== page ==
The lack of clear Congressional intent that avoidance powers apply to foreign transactions was the basis for prior decisions in the S. D. N. Y., which took the opposite view and held that the avoidance powers only apply domestically.  Those courts reasoned that if Congress intended for the avoidance powers to have extraterritorial reach, it could have so stated either the relevant statutory provisions governing avoidance actions under the Bankruptcy Code or in Sec. 541 itself.  In the current decision In re Lyondell, judge Gerber expressed his respectful disagreement to the extent that his decision is inconsistent with prior decisions recognizing the general presumption against extraterritoriality absent explicit language to the contrary. This ruling furthers uncertainty in the S. D. N. Y. as to whether transfers that occur abroad may be avoided in a Chapter 7 or 11 case.

The full memo is available here.

Second Circuit Says Section 546 of Bankruptcy Code Preempts State Law Constructive Fraud Claims

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By Donald Bernstein, Elliot Moskowitz, Damian Schaible, Eli Vonnegut, Alicia Llosa Chang, and Tina Hwa Joe of Davis Polk & Wardwell LLP

On March 29, 2016, the United States Court of Appeals for the Second Circuit issued an important opinion that limits the ability of creditors to assert constructive fraudulent transfer claims in major bankruptcy cases.  In a unanimous opinion, the Circuit held that in circumstances where Section 546 of the Bankruptcy Code bars estate representatives from asserting constructive fraudulent conveyance claims under state law, the statute likewise prevents individual creditors from bringing those claims after the estate’s time to do so expires.  In several recent Chapter 11 cases, individual creditors argued that the statute should only preclude a “trustee” – the term used in the statutory text – from bringing such claims, not individual creditors.  The Circuit’s ruling in In re: Tribune Company Fraudulent Conveyance Litigation, No. 13-3992, and summary order in related case Whyte v. Barclays Bank, 13-2653, were the first decisions from a circuit court on the issue and settled a conflict among its lower courts.  In a 53-page decision, the Circuit rejected the argument that the text of the statute only bars constructive fraud claims brought by a trustee or other estate representative, instead holding that the doctrine of implied preemption protects settlement payments and swap transactions from constructive fraud claims brought by any party.  The decision may put an end to recent attempts by creditors to circumvent Section 546(e) and related provisions in bringing such claims.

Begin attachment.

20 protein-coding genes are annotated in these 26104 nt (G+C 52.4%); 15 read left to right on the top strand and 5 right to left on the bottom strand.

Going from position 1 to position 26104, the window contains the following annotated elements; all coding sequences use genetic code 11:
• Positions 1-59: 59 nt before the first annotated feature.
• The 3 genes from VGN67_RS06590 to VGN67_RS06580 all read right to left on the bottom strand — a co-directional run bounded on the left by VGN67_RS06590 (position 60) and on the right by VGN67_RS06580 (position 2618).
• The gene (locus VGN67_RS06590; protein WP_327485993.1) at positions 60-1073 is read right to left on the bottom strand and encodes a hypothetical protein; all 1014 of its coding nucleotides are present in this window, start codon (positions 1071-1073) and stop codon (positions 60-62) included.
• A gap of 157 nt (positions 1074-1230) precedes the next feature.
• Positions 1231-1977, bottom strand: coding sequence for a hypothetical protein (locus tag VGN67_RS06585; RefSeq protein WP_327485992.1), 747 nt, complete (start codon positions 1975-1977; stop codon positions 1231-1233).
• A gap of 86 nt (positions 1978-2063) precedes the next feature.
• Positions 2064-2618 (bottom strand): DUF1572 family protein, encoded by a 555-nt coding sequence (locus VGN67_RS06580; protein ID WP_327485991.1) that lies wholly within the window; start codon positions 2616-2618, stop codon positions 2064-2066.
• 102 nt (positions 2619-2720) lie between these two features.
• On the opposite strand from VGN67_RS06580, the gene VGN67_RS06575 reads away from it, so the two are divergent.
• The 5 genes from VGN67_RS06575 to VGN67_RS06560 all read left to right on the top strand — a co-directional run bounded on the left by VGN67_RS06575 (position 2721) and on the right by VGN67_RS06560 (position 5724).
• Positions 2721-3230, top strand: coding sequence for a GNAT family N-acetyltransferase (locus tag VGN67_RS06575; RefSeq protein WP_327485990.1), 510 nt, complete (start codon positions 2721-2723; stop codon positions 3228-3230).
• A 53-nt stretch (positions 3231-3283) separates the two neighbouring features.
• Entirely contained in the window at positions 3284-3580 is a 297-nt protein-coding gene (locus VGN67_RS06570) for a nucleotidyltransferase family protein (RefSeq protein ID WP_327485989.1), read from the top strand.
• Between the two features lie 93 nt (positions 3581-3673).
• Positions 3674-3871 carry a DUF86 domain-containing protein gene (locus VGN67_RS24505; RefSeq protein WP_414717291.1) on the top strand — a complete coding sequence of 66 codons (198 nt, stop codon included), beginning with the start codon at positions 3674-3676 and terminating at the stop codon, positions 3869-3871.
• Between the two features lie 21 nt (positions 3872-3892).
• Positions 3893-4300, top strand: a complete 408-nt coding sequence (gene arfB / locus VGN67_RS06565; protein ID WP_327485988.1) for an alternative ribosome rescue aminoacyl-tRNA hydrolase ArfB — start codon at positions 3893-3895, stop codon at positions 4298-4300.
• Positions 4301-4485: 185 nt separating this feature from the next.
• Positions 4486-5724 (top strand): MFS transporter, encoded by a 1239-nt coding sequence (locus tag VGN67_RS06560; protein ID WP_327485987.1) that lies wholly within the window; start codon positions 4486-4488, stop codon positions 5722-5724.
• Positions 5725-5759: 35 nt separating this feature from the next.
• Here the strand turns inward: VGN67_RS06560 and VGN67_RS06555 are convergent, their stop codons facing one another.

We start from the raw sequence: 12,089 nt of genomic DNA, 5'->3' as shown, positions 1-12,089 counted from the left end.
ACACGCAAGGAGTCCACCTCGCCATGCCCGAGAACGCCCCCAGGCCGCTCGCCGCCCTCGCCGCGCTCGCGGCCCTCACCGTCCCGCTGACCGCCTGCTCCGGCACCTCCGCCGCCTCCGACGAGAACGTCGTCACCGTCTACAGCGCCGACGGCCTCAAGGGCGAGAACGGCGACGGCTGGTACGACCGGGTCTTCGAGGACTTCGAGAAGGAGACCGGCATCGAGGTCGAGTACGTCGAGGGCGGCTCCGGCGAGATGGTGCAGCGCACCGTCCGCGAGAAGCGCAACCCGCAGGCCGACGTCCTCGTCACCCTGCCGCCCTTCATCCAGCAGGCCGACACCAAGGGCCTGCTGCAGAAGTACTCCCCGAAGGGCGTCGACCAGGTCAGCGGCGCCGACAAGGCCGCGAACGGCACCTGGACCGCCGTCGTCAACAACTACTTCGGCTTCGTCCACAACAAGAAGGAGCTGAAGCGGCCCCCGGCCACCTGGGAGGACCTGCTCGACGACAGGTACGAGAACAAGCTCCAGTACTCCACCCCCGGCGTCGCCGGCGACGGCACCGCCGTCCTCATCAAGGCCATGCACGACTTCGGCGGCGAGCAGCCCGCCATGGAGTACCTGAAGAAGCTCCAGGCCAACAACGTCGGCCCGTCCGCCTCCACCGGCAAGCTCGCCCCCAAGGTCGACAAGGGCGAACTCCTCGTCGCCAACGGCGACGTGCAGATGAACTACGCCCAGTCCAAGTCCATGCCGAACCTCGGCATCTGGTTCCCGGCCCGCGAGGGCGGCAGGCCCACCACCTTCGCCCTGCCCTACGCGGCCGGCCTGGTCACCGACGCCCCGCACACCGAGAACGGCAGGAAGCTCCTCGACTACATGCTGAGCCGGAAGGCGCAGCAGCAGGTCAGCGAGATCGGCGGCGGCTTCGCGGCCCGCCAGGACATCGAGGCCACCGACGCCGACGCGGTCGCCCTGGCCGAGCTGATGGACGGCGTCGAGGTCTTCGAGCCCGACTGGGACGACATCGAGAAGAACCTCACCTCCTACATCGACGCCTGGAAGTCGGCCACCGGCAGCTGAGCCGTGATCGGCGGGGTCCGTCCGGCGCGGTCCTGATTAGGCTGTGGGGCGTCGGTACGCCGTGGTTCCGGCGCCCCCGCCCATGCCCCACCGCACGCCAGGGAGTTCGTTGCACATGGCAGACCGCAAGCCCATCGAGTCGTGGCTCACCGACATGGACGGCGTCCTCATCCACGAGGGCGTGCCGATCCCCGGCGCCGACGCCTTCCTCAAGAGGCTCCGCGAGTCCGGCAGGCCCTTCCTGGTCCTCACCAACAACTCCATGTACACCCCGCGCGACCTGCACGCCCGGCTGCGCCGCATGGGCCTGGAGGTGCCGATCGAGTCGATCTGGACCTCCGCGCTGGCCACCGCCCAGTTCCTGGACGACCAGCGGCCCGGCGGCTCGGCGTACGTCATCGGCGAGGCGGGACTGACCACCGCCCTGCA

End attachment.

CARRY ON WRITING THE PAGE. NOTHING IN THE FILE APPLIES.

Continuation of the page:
The full memo is available here.

Tighter Standards Emerge For Pleading Intentional Fraudulent Transfer Claims

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By Mark Chehi, Robert Weber and Stephen Della Penna of Skadden, Arps, Slate, Meagher & Flom LLP

The U.S. Bankruptcy Court for the Southern District of New York recently dismissed intentional fraudulent transfer claims asserted against former shareholders of Lyondell Chemical Company. Weisfelner v. Fund 1 (In re Lyondell Chemical Co.), 541 B.R. 172 (Bankr. S.D.N.Y. 2015) (“Lyondell II”). The Bankruptcy Court opinion adopts a strict view of what constitutes “intent,” and thereby tightens pleading standards applicable to complaints asserting intentional fraudulent transfers.

The intentional fraudulent transfer claims at issue focused on Basell AFSCA’s 2007 leveraged acquisition of Lyondell Chemical Company. As is typical in LBO transactions, Lyondell itself borrowed money to finance the LBO and pay its former shareholders for their Lyondell shares. Just 13 months later, Lyondell filed a voluntary chapter 11 petition.

A bankruptcy trustee subsequently asserted fraudulent transfer claims against the former Lyondell shareholders to recover the LBO payments received by them. The litigation asserted that the 2007 LBO transaction was avoidable as an intentional fraudulent transfer. The Bankruptcy Court dismissed the claims and adopted a restrictive pleading standard that requires an intentional fraudulent transfer plaintiff to plead facts that show “actual intent, as opposed to implied or presumed intent.” The plaintiff must allege some sort of “intentional action to injure creditors.” Alleging “[o]ther wrongful acts that . . . may be seriously prejudicial to creditors” – such as negligence or a breach of fiduciary duty – will not support an intentional fraudulent transfer claim.